Jury weighs case of convicted killer’s dad

Grand Rapids

GRAND RAPIDS, Mich. (WOOD) — The case of a father accused of helping his son cover up the dismemberment of a woman is in the hands of a jury.

They will decide whether James Chance, 77, is guilty or not guilty of perjury and being an accessory after the fact in the dismemberment of Ashley Young, who Chance’s son, Jared Chance, was convicted of murdering.

Jurors deliberated for more than four hours Friday before the judge sent them home for the day. The seven women and five men will return to the courthouse Monday morning to attempt to reach a verdict.

Friday’s proceedings started with impassioned closing arguments from attorneys for both sides.

Kent County Assistant Prosecutor Lawrence Boivin argued that James Chance, who was a police officer for 24 years before retiring in 1989, used his experience to help his son cover up the crime.

“Of course he has a motive. That’s a no-brainer. His motive, ladies and gentlemen, is to help Jared get away with Ashley’s mutilation,” Boivin told the jury.

He said James Chance omitted details about stops the family made between Grand Rapids, where Young was killed in late 2018, and the family home in Holland. Some of Young’s remains and other evidence were in his vehicle at the time. Boivin said James Chance’s failure to tell investigators everything that happened hindered the investigation and may have prevented the recovery of Young’s body parts.

He said that the family’s Dec. 2, 2018, visit to the Grand Rapids Police Department after Chance’s son confessed to his parents was a ruse to buy time. Boivin said James Chance could have simply told police what happened and that he had the evidence — but he didn’t. The family ultimately left police headquarters because James Chance insisted on having an attorney present and police would not provide one because no arrest had been made.

“The moment he walked out of GRPD and his wife put the car in drive and they left, that evidence was tampered with and moved and it was done so with the purpose to help Jared,” Boivin said.

He also alleged that James Chance “damn well knew” that part of Young’s remains were in the cardboard box his son had put in his car. In a December 2018 interview with police, James Chance said he did not think any remains were in the box.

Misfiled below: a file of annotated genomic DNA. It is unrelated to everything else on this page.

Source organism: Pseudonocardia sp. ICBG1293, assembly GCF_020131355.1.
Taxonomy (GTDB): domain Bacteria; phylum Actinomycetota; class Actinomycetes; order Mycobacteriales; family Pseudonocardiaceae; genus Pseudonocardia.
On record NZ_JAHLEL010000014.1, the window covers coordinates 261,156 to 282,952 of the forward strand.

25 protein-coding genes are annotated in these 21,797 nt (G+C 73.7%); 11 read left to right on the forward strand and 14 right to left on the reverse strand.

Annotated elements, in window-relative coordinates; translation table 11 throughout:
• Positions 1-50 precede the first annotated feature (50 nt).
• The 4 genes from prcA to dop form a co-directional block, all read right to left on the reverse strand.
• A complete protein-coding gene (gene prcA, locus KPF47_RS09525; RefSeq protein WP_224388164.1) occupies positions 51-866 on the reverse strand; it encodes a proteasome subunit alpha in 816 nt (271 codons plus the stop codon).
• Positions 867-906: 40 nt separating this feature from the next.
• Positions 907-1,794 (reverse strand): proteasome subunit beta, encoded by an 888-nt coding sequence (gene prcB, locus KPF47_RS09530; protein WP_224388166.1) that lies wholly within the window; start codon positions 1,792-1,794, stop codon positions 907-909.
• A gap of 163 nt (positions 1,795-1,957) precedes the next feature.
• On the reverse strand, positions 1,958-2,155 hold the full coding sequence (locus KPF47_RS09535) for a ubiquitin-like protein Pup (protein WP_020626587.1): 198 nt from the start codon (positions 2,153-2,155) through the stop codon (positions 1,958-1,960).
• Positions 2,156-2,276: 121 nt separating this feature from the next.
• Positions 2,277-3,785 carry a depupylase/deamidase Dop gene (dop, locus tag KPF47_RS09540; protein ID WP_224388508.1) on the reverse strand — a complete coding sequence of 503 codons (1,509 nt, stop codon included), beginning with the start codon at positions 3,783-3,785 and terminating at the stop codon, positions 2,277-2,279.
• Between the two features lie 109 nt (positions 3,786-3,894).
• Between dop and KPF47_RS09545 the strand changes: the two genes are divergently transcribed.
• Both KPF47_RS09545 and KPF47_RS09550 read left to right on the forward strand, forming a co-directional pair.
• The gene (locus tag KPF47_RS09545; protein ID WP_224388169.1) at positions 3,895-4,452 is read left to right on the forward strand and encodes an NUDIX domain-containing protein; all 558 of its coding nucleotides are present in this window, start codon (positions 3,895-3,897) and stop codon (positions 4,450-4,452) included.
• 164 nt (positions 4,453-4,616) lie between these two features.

The prosecutor went on to imply to the jury that James Chance himself disposed of Young’s head in the trash at his home — a theory Boivin had previously presented to the judge without the jury in the room, though no evidence to that effect was put forth during two and a half days of testimony this week.

“He got rid of evidence that was at his house. He lied to us under oath about where he went. He lied to us about what time he went back. All in calculated effort to try and help his son get away with what he did to Ashley,” Boivin said.

Ashley Young 120218_1543797265615.jpg.jpg
An undated courtesy photo of Ashley Young.

When it was her turn to give a closing argument, defense attorney Laura Joyce said any omissions in her client’s interviews with police were the result of a faulty memory, not a deliberate lie.

“He has to sit here today and suffer the indignity of being pointed at and called a liar. He’s not a liar,” Joyce said. “He’s confused about time and, yeah, maybe he forgot that (his wife) went and bought a pot pie at Costco.”

She reminded jurors that her client told investigators his son should be prosecuted to the fullest extent of the law, that he tried to give helpful information and that he delivered his son to police.

“Jim Chance has the courage to bring his son to the police department,” she said, adding he did more than he was lawfully required to do to aid authorities. “How dare the prosecutor allege that they (the Chance family) took two hours to figure out some sort of different plan? How dare he? He took his son to face the consequences for murder.”

She said prosecuting James Chance was “unconscionable, irresponsible” and “unbelievable.”

The partial remains of Young, 31, of Oshtemo Township, were found later Dec. 2, 2018, in the Grand Rapids house where Jared Chance was renting an apartment. During an investigative subpoena interrogation with James Chance in December 2018, James Chance told investigators that his son said he had dumped other parts of Young’s body in trash cans around metro Grand Rapids. Her head, hands and feet have not been recovered.

Jared Chance was convicted of murder in September 2019 and is now serving 100 to 200 years in prison.

—News 8’s Barton Deiters contributed to this report.

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